The high speed images were analyzed using an edge detection method to calculate an equivalent volume of the droplet to obtain the instantaneous diameter. From these high speed images, the diameter change with time was determined. High speed images were also used to identify morphological changes and reorientation of the structures formed by nanosilica agglomerates.

The IR camera captured surface temperature of the droplet depending on the intensity of thermal radiation recorded by the infrared sensor within the camera. The emissivity for DI water was found to be 0.95–0.98 in Bremson (1968), and Wolfe and Zissis (1978). For this range of emissivity, the error in temperature was found to be utmost 0.3°C. In the current experiments, the emissivity of water was kept at 0.98. Fourier Transform Infrared Spectroscopy (FTIR) confirmed that the absorption coefficient does not change by more than 1% for 10.6 μm (laser wavelength) among the different concentrations of nanosilica solutions. To obtain the temperature data from individual frames, a zone of interest was defined around the droplet edge and the maximum and average temperature were recorded. The IR images were out of focus sometimes due to the small depth of field of the camera. Only the in-focus images were considered for data analysis. The IR camera was capable of recording temperature with an accuracy of ±0.1°C. There was no direct way of measuring the effect of nanosilica concentration on the emissivity. When the droplets of different nanosilica concentrations were suspended in the levitator, they all were found to show the same temperature (using emissivity value of 0.98 and without any heating) as ambient air, which was measured using a thermocouple. Therefore, including the effects of potential emissivity changes, the total uncertainty in temperature measurements may be estimated to be ±0.4°C.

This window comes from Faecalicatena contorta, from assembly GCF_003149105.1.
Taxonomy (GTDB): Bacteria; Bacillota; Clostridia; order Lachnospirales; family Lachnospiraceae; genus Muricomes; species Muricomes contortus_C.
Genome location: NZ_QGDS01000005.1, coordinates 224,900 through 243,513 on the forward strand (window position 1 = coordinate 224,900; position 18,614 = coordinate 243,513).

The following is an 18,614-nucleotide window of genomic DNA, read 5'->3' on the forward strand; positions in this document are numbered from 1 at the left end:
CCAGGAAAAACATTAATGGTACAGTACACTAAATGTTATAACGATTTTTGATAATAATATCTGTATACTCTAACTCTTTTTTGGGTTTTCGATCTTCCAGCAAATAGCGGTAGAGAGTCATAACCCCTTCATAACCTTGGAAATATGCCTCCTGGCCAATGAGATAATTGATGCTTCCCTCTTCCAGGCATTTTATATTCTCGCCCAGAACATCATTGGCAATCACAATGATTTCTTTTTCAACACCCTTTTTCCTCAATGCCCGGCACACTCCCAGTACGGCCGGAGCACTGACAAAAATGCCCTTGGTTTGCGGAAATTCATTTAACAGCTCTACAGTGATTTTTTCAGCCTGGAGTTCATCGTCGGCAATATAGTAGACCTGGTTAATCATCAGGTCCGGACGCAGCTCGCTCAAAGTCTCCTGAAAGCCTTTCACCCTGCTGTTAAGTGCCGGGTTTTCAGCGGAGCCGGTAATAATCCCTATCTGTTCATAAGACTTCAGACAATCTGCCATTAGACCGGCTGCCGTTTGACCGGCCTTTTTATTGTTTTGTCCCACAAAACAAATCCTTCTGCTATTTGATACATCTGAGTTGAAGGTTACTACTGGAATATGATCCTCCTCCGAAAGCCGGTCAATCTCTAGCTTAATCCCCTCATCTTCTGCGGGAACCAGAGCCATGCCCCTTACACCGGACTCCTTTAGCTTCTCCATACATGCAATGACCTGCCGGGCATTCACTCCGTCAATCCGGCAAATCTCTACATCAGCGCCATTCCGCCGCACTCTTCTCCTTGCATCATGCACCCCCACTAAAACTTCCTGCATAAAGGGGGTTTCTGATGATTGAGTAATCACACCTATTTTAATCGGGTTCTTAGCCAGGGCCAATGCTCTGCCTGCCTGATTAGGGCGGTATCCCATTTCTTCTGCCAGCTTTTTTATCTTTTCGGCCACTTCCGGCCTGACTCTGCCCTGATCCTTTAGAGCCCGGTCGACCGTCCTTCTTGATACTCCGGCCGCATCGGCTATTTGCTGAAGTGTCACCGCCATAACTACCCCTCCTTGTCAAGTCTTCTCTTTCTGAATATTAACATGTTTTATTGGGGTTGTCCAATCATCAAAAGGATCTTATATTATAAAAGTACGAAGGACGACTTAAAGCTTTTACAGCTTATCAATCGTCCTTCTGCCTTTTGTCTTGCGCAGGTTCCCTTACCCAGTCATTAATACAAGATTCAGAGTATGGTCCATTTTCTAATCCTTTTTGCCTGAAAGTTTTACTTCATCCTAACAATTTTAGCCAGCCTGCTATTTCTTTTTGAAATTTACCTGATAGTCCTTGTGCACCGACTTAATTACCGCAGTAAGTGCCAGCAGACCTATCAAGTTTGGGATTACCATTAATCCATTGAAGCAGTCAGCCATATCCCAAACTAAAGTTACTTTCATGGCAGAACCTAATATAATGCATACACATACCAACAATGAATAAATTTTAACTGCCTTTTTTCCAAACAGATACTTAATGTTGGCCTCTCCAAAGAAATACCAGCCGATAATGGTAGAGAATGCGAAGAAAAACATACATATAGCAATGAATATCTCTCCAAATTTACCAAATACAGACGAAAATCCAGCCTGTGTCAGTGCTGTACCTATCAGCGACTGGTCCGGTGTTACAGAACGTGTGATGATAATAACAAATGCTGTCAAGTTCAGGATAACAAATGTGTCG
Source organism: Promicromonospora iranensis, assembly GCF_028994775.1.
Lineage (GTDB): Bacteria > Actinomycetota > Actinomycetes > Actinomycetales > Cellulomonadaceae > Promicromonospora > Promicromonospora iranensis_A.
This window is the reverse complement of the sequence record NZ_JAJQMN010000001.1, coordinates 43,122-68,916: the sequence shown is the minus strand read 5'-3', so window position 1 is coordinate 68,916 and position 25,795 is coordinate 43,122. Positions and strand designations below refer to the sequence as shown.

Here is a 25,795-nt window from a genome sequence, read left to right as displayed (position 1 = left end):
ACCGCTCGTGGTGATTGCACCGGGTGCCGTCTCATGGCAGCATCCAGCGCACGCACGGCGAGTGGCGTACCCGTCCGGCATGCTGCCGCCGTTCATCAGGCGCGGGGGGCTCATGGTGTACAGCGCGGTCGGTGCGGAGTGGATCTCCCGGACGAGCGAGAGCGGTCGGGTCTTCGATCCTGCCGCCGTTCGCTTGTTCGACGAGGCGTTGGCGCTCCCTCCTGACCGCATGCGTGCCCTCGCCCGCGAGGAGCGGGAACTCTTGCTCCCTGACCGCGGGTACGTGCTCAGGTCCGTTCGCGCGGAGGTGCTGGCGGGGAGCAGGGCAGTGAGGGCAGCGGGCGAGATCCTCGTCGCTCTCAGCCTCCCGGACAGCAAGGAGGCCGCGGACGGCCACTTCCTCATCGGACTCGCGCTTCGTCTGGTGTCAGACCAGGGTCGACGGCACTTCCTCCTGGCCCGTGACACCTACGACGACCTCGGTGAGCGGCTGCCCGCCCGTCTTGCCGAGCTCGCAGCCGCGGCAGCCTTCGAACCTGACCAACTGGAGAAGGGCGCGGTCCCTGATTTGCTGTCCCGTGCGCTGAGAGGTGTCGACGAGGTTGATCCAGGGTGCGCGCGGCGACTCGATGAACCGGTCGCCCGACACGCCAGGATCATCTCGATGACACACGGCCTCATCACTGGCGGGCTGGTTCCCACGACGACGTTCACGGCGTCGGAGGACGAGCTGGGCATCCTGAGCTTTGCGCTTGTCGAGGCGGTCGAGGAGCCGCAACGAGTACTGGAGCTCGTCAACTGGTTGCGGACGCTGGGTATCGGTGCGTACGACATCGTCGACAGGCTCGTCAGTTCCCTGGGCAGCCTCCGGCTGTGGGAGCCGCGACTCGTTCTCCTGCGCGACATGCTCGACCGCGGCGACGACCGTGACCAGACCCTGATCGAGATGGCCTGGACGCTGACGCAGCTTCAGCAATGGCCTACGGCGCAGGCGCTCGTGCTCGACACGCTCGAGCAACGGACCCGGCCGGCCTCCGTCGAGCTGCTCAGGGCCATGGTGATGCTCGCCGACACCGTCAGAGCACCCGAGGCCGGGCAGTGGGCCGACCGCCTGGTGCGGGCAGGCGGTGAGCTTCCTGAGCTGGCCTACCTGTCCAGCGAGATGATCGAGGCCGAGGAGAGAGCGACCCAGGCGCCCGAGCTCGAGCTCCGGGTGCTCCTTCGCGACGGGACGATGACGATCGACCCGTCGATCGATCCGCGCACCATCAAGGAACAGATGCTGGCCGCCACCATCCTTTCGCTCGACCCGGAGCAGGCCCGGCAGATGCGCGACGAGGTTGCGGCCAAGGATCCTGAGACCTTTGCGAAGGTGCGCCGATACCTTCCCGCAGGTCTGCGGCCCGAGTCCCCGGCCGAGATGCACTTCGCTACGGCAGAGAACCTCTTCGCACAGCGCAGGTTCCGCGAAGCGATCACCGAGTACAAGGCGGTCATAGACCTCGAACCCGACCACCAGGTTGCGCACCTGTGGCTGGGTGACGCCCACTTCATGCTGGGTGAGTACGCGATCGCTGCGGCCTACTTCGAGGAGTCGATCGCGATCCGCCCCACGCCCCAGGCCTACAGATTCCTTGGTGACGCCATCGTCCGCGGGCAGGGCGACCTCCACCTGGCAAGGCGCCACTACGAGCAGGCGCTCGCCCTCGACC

2.1 PIV setup and uncertainties